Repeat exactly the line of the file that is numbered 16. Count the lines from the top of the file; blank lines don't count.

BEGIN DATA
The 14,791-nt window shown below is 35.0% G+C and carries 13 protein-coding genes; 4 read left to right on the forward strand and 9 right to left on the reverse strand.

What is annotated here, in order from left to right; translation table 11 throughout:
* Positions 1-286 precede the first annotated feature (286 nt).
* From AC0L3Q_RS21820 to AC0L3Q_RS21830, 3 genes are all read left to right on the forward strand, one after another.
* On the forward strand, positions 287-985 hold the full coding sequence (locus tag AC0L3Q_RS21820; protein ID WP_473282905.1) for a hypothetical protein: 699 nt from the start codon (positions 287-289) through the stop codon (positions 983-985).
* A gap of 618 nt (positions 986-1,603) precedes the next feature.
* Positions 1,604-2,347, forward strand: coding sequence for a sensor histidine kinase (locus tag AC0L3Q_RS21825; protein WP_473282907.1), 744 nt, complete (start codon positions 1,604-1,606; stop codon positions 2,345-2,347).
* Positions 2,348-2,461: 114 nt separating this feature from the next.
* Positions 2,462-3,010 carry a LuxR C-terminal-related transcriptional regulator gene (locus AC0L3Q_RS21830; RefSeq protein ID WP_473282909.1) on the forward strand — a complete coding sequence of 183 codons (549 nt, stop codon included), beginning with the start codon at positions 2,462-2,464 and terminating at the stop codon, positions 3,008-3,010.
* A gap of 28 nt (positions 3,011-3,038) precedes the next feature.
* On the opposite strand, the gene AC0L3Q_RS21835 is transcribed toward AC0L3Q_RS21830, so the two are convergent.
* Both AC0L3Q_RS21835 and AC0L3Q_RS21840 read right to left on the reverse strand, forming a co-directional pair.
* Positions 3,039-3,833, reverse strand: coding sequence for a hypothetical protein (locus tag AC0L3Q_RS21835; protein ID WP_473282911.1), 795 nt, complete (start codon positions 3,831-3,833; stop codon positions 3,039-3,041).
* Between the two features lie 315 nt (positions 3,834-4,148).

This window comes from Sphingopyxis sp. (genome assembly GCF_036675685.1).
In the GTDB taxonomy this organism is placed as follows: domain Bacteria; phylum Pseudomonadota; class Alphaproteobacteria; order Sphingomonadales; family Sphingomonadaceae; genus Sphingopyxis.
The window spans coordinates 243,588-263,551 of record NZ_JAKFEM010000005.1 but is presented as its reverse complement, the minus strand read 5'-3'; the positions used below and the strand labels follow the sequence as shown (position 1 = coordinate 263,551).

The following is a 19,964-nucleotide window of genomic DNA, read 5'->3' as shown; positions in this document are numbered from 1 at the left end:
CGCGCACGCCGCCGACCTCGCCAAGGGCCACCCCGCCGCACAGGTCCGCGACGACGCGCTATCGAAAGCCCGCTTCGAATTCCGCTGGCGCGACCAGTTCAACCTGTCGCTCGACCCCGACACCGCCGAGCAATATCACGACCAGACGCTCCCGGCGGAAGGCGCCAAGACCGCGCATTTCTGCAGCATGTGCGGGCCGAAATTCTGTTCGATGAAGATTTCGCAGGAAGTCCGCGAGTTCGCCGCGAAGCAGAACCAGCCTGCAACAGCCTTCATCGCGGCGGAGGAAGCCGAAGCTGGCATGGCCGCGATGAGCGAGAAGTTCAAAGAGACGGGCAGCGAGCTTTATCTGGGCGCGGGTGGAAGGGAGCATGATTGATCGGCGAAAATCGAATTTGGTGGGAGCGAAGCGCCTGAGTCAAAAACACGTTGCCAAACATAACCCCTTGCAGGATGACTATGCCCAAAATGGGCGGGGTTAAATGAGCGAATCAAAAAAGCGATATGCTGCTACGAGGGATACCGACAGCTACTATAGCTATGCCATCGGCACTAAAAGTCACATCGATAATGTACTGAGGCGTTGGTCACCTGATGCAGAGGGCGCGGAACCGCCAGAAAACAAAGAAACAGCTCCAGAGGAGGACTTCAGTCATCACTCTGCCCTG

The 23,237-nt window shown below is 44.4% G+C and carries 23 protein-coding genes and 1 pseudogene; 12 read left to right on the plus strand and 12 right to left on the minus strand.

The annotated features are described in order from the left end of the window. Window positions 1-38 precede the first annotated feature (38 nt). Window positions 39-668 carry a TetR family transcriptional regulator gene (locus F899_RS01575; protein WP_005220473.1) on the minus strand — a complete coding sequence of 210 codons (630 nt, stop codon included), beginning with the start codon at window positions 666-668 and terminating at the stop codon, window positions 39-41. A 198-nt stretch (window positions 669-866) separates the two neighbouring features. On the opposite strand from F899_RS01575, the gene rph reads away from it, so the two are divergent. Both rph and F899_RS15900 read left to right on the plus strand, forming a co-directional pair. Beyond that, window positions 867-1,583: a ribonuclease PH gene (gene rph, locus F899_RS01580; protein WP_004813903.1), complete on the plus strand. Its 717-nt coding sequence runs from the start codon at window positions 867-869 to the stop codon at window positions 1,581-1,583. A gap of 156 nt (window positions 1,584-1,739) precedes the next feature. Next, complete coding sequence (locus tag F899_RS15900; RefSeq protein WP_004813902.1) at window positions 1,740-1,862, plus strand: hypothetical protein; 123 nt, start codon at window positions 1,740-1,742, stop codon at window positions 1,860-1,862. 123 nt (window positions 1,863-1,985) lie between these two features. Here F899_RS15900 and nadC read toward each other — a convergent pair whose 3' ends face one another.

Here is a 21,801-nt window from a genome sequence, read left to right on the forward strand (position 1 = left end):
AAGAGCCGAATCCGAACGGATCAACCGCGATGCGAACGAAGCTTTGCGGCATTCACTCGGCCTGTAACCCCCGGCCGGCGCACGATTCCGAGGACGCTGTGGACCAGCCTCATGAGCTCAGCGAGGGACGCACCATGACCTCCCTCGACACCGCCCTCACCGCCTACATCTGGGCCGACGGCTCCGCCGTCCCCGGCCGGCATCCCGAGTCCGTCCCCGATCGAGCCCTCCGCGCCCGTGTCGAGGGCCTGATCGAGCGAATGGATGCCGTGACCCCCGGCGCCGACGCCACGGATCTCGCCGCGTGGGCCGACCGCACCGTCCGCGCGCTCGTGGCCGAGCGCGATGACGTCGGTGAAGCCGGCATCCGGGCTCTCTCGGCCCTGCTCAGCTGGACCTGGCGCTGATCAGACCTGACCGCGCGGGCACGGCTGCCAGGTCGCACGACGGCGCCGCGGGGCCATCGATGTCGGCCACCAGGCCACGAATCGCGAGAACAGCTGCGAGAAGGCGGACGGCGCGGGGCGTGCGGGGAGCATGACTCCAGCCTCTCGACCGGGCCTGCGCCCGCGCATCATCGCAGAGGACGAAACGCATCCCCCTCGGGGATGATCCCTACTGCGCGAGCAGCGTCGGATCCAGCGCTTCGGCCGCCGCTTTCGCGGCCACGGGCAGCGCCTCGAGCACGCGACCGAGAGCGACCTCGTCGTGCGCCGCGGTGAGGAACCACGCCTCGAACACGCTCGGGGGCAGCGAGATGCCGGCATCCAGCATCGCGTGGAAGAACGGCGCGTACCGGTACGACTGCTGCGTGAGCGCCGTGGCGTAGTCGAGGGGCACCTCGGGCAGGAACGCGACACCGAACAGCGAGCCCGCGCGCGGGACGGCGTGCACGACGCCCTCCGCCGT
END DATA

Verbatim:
In the GTDB taxonomy this organism is placed as follows: domain Bacteria; phylum Pseudomonadota; class Alphaproteobacteria; order Sphingomonadales; family Sphingomonadaceae; genus Sphingopyxis.